Specify the Virtual NIC Name for KVM Bridged VM’s

When working with KVM bridged interfaces, KVM will automatically name the virtual NIC that is spawned when the VM is started. This typically follows a naming convention of:

vnet0, vnet1, vnet2, ..., vnetN

The virtual NIC names are dynamically applied to each VM instance.  Thus, a spawned VM is not guaranteed to receive the same virtual NIC when it is restarted.  Generally speaking, this may not be a problem.  However, what if you *need* to have a script, or some function whereby it is important to know which virtual NIC is allocated to a specific VM?  There are ways of scripting this, but to avoid the headaches of scripting, it may be helpful to just specify a fixed, hard-coded name on the generated virtual NIC of the VM.  To do this, you must use the virsh command line utility.

To implement this, follow the steps below as a user that has rights to use the virsh command:

  1. Run the command: virsh
  2. At the virsh console, you need to type the command: edit <domain/VM Name> (substitute the name of your VM in here)
  3. This will open up a vi like interface to edit the XML entries for your VM. NOTE: I am making the assumption that you are using a standard bridged setup. I have not tested this with non-bridged setups, and especially not on libvirt managed bridged setups. Thus, your mileage may vary.
  4. Locate the XML entry for your network setup. It should look something like this:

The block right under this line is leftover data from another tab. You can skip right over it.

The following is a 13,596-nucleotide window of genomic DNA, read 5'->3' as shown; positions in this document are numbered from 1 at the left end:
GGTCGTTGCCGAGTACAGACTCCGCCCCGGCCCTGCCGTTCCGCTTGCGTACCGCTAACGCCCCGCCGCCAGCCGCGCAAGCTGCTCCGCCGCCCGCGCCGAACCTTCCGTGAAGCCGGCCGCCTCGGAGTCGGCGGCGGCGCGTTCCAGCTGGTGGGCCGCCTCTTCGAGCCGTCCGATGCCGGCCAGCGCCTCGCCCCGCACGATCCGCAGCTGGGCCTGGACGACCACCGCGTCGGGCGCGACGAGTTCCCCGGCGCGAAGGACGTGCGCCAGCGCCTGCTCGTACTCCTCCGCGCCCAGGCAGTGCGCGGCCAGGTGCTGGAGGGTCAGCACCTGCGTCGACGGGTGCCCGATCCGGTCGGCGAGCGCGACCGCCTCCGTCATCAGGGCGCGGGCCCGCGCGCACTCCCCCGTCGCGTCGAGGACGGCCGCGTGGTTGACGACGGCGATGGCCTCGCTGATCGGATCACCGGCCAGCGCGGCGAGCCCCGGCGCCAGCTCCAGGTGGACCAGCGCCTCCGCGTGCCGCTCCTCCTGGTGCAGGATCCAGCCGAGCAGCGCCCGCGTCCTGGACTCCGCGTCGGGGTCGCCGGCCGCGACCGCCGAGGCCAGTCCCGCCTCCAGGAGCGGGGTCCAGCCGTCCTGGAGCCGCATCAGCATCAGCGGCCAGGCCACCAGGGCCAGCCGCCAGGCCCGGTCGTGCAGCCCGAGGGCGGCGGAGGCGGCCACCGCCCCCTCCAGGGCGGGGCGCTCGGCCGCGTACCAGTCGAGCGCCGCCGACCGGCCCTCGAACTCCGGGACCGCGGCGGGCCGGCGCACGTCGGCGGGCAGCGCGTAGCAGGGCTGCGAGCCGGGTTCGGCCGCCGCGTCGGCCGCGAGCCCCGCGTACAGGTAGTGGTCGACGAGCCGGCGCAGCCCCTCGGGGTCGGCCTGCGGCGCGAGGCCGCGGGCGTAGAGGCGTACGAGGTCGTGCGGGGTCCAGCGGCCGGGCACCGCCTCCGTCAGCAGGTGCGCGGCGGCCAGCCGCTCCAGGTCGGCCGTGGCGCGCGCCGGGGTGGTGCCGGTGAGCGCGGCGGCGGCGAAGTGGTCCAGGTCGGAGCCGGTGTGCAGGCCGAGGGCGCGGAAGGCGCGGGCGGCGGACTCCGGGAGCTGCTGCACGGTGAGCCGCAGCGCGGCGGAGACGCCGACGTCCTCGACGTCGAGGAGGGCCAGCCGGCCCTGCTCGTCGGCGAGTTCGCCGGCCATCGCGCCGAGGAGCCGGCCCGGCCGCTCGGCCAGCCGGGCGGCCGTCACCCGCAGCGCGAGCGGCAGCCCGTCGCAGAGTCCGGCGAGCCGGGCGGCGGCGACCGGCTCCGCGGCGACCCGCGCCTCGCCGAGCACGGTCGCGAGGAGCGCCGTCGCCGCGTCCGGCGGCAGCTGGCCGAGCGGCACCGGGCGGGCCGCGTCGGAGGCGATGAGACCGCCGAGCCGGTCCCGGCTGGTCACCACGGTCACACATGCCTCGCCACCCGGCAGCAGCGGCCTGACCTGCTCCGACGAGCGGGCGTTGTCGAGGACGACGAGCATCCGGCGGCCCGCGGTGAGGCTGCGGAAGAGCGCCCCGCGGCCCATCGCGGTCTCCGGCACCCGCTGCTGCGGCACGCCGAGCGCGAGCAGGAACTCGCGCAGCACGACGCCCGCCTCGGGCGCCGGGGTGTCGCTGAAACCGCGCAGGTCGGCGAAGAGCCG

<interface type='bridge'>
          <mac address='00:11:22:33:44:55'/>
          <source bridge='br0'/>
          <model type='virtio'/>
          <address type='pci' domain='0x0000' bus='0x00' slot='0x03' function='0x0'/>
        </interface>
    

    You need to add a line to the interface tag that looks like this:
    <target dev='the_name_of_your_nic'/>

    Note: the name of the NIC needs to be a valid interface name. All lowercase and underscores work. As an example, I named my VM’s virtual NIC’s to something like this:
    vm1_net, vm2_net, vm3_net, ..., vmN_net

  5. Once it’s entered, it should look something like this:
    <interface type='bridge'>
          <mac address='00:11:22:33:44:55'/>
          <source bridge='br0'/>
          <target dev='vm1_net'/>
          <model type='virtio'/>
          <address type='pci' domain='0x0000' bus='0x00' slot='0x03' function='0x0'/>
        </interface>
    
  6. Save the changes and start the VM.

Once everything is set, you should see something like this if you use the ifconfig command:

vm1_net   Link encap:Ethernet  HWaddr 00:11:22:33:44:55  
          inet6 addr: fe80::fc54:ff:fec7:11/64 Scope:Link
          UP BROADCAST RUNNING MULTICAST  MTU:1500  Metric:1
          RX packets:6 errors:0 dropped:0 overruns:0 frame:0
          TX packets:6 errors:0 dropped:0 overruns:0 carrier:0
          collisions:0 txqueuelen:500 
          RX bytes:468 (468.0 b)  TX bytes:468 (468.0 b)

vm2_net   Link encap:Ethernet  HWaddr 00:11:22:33:44:56  
          inet6 addr: fe80::fc54:ff:fec7:22/64 Scope:Link
          UP BROADCAST RUNNING MULTICAST  MTU:1500  Metric:1
          RX packets:0 errors:0 dropped:0 overruns:0 frame:0
          TX packets:6 errors:0 dropped:0 overruns:0 carrier:0
          collisions:0 txqueuelen:500 
          RX bytes:0 (0.0 b)  TX bytes:468 (468.0 b)

This guarantees that the VM will always start with the virtual NIC name that you specify. In my case, I have VM1 using vm1_net, and VM2 using vm2_net.

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